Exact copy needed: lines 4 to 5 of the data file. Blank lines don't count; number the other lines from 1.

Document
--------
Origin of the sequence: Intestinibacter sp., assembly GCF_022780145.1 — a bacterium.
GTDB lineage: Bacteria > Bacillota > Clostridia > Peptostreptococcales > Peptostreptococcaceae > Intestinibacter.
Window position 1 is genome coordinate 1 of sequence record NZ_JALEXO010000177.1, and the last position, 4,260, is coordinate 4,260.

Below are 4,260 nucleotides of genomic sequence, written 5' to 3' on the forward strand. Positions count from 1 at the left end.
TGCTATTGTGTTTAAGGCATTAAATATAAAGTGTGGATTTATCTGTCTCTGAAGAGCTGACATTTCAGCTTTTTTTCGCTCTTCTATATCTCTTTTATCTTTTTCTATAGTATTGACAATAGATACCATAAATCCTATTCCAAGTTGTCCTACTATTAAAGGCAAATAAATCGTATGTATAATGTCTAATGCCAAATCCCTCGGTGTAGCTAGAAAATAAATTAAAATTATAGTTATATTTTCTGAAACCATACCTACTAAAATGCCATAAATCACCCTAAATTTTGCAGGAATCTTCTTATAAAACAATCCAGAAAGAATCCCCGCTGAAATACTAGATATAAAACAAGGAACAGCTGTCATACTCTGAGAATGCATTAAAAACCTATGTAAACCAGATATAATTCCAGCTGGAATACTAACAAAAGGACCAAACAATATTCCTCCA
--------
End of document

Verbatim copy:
Below are 4,260 nucleotides of genomic sequence, written 5' to 3' on the forward strand. Positions count from 1 at the left end.
TGCTATTGTGTTTAAGGCATTAAATATAAAGTGTGGATTTATCTGTCTCTGAAGAGCTGACATTTCAGCTTTTTTTCGCTCTTCTATATCTCTTTTATCTTTTTCTATAGTATTGACAATAGATACCATAAATCCTATTCCAAGTTGTCCTACTATTAAAGGCAAATAAATCGTATGTATAATGTCTAATGCCAAATCCCTCGGTGTAGCTAGAAAATAAATTAAAATTATAGTTATATTTTCTGAAACCATACCTACTAAAATGCCATAAATCACCCTAAATTTTGCAGGAATCTTCTTATAAAACAATCCAGAAAGAATCCCCGCTGAAATACTAGATATAAAACAAGGAACAGCTGTCATACTCTGAGAATGCATTAAAAACCTATGTAAACCAGATATAATTCCAGCTGGAATACTAACAAAAGGACCAAACAATATTCCTCCA